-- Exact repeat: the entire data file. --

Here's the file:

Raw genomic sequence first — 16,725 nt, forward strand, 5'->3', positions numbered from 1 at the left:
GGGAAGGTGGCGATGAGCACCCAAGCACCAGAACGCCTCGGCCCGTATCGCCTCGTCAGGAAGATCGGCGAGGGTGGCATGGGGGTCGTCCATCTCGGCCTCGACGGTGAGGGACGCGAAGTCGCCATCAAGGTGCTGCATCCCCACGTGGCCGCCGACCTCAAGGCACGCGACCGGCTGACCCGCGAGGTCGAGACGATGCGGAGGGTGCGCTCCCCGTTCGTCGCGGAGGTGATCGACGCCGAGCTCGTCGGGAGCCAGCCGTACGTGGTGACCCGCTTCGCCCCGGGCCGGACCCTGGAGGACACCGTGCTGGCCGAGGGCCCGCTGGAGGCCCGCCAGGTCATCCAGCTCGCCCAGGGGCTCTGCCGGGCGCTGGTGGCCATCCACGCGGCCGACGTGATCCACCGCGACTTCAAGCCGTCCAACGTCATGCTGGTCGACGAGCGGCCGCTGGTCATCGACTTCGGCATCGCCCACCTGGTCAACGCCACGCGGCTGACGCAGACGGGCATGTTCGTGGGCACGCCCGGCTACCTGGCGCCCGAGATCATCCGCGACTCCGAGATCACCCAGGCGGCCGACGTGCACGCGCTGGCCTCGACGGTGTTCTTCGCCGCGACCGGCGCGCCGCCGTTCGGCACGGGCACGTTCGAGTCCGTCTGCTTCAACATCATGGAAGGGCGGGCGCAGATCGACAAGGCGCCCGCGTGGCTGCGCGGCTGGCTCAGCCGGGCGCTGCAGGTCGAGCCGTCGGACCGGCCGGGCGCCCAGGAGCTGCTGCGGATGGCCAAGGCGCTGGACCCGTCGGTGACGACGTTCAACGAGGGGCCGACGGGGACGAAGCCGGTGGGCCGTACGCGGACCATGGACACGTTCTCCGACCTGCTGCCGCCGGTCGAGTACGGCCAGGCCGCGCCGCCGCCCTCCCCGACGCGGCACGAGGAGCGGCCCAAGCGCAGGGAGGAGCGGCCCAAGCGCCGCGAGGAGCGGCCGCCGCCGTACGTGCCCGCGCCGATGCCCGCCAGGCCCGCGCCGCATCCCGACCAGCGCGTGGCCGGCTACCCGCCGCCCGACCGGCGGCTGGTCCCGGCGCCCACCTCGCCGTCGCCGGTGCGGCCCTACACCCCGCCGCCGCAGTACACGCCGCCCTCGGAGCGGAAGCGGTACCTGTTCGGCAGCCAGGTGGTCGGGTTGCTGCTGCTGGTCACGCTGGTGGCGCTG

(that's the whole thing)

Raw genomic sequence first — 16,725 nt, forward strand, 5'->3', positions numbered from 1 at the left:
GGGAAGGTGGCGATGAGCACCCAAGCACCAGAACGCCTCGGCCCGTATCGCCTCGTCAGGAAGATCGGCGAGGGTGGCATGGGGGTCGTCCATCTCGGCCTCGACGGTGAGGGACGCGAAGTCGCCATCAAGGTGCTGCATCCCCACGTGGCCGCCGACCTCAAGGCACGCGACCGGCTGACCCGCGAGGTCGAGACGATGCGGAGGGTGCGCTCCCCGTTCGTCGCGGAGGTGATCGACGCCGAGCTCGTCGGGAGCCAGCCGTACGTGGTGACCCGCTTCGCCCCGGGCCGGACCCTGGAGGACACCGTGCTGGCCGAGGGCCCGCTGGAGGCCCGCCAGGTCATCCAGCTCGCCCAGGGGCTCTGCCGGGCGCTGGTGGCCATCCACGCGGCCGACGTGATCCACCGCGACTTCAAGCCGTCCAACGTCATGCTGGTCGACGAGCGGCCGCTGGTCATCGACTTCGGCATCGCCCACCTGGTCAACGCCACGCGGCTGACGCAGACGGGCATGTTCGTGGGCACGCCCGGCTACCTGGCGCCCGAGATCATCCGCGACTCCGAGATCACCCAGGCGGCCGACGTGCACGCGCTGGCCTCGACGGTGTTCTTCGCCGCGACCGGCGCGCCGCCGTTCGGCACGGGCACGTTCGAGTCCGTCTGCTTCAACATCATGGAAGGGCGGGCGCAGATCGACAAGGCGCCCGCGTGGCTGCGCGGCTGGCTCAGCCGGGCGCTGCAGGTCGAGCCGTCGGACCGGCCGGGCGCCCAGGAGCTGCTGCGGATGGCCAAGGCGCTGGACCCGTCGGTGACGACGTTCAACGAGGGGCCGACGGGGACGAAGCCGGTGGGCCGTACGCGGACCATGGACACGTTCTCCGACCTGCTGCCGCCGGTCGAGTACGGCCAGGCCGCGCCGCCGCCCTCCCCGACGCGGCACGAGGAGCGGCCCAAGCGCAGGGAGGAGCGGCCCAAGCGCCGCGAGGAGCGGCCGCCGCCGTACGTGCCCGCGCCGATGCCCGCCAGGCCCGCGCCGCATCCCGACCAGCGCGTGGCCGGCTACCCGCCGCCCGACCGGCGGCTGGTCCCGGCGCCCACCTCGCCGTCGCCGGTGCGGCCCTACACCCCGCCGCCGCAGTACACGCCGCCCTCGGAGCGGAAGCGGTACCTGTTCGGCAGCCAGGTGGTCGGGTTGCTGCTGCTGGTCACGCTGGTGGCGCTG